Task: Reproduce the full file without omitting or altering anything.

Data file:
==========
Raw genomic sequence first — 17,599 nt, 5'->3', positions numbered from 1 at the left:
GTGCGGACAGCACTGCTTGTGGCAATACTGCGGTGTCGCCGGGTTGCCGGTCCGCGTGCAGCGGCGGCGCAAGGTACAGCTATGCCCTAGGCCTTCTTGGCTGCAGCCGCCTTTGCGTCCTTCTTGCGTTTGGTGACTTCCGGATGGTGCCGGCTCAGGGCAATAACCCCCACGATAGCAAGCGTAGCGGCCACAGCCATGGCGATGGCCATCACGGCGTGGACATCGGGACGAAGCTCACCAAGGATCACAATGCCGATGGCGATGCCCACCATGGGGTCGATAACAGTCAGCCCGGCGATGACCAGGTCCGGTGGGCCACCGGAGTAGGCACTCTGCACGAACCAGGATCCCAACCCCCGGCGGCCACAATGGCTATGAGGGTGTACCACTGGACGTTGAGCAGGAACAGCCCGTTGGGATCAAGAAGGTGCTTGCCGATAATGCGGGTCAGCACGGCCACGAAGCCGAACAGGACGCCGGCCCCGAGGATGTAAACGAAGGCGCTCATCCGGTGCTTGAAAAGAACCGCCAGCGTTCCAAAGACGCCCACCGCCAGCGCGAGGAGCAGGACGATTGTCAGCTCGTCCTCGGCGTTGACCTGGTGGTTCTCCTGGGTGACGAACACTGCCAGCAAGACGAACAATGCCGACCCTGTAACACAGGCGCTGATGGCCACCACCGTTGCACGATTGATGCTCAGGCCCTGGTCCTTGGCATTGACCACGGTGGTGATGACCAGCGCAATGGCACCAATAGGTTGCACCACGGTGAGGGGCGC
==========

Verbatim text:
Raw genomic sequence first — 17,599 nt, 5'->3', positions numbered from 1 at the left:
GTGCGGACAGCACTGCTTGTGGCAATACTGCGGTGTCGCCGGGTTGCCGGTCCGCGTGCAGCGGCGGCGCAAGGTACAGCTATGCCCTAGGCCTTCTTGGCTGCAGCCGCCTTTGCGTCCTTCTTGCGTTTGGTGACTTCCGGATGGTGCCGGCTCAGGGCAATAACCCCCACGATAGCAAGCGTAGCGGCCACAGCCATGGCGATGGCCATCACGGCGTGGACATCGGGACGAAGCTCACCAAGGATCACAATGCCGATGGCGATGCCCACCATGGGGTCGATAACAGTCAGCCCGGCGATGACCAGGTCCGGTGGGCCACCGGAGTAGGCACTCTGCACGAACCAGGATCCCAACCCCCGGCGGCCACAATGGCTATGAGGGTGTACCACTGGACGTTGAGCAGGAACAGCCCGTTGGGATCAAGAAGGTGCTTGCCGATAATGCGGGTCAGCACGGCCACGAAGCCGAACAGGACGCCGGCCCCGAGGATGTAAACGAAGGCGCTCATCCGGTGCTTGAAAAGAACCGCCAGCGTTCCAAAGACGCCCACCGCCAGCGCGAGGAGCAGGACGATTGTCAGCTCGTCCTCGGCGTTGACCTGGTGGTTCTCCTGGGTGACGAACACTGCCAGCAAGACGAACAATGCCGACCCTGTAACACAGGCGCTGATGGCCACCACCGTTGCACGATTGATGCTCAGGCCCTGGTCCTTGGCATTGACCACGGTGGTGATGACCAGCGCAATGGCACCAATAGGTTGCACCACGGTGAGGGGCGC